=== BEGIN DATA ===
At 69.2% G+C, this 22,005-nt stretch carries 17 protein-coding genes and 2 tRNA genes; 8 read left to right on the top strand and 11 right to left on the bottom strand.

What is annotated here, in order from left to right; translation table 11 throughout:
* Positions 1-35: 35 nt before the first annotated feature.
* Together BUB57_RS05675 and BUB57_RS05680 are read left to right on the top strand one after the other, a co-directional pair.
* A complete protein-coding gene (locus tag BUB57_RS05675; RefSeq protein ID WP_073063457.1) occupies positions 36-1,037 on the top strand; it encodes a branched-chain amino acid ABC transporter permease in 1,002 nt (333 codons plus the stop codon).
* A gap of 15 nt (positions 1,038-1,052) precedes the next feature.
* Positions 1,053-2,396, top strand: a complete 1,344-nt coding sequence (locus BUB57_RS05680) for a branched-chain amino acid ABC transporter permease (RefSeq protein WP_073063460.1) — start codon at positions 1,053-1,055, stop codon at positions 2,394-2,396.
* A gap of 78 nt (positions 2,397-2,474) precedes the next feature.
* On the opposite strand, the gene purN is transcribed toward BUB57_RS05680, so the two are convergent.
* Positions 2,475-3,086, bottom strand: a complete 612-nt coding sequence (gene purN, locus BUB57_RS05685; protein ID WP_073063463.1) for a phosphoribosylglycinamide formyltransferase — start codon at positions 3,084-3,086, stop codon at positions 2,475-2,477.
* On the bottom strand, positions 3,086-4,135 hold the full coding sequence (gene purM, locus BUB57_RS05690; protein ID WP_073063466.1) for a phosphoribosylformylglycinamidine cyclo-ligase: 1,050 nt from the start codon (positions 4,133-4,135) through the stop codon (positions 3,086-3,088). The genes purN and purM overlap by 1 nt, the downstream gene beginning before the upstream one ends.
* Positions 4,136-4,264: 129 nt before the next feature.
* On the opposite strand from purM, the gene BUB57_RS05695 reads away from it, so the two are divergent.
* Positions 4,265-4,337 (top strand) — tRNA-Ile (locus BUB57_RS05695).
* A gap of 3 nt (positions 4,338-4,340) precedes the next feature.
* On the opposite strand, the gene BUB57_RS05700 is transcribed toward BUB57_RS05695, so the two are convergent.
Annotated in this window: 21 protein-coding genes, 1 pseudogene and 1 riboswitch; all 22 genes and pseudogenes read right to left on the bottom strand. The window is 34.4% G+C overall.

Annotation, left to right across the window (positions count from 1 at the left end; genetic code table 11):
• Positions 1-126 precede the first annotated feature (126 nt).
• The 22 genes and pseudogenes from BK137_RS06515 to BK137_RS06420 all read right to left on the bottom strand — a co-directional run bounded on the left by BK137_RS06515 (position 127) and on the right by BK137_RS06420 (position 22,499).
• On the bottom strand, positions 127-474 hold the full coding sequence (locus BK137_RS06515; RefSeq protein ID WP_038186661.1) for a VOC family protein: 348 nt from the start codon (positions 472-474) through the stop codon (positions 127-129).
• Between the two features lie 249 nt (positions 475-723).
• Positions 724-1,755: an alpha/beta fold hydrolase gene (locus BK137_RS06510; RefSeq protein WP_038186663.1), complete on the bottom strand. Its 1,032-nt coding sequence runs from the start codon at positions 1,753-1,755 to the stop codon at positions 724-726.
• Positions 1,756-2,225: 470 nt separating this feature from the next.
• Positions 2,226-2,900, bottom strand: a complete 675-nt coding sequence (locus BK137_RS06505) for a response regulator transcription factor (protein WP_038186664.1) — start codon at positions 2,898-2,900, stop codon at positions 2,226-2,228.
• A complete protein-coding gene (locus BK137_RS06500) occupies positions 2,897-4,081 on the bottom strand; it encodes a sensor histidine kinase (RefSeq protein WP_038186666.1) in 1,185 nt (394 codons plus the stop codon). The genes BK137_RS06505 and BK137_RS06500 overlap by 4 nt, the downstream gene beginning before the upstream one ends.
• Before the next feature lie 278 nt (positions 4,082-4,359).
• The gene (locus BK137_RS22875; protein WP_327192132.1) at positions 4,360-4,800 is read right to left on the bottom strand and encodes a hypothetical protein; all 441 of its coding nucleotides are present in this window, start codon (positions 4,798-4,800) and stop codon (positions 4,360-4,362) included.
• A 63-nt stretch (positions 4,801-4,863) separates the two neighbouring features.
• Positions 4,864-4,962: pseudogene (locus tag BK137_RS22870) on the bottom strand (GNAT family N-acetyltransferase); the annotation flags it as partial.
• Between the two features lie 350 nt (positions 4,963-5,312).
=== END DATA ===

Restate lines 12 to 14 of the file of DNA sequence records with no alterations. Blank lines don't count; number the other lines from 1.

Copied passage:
* Positions 4,136-4,264: 129 nt before the next feature.
* On the opposite strand from purM, the gene BUB57_RS05695 reads away from it, so the two are divergent.
* Positions 4,265-4,337 (top strand) — tRNA-Ile (locus BUB57_RS05695).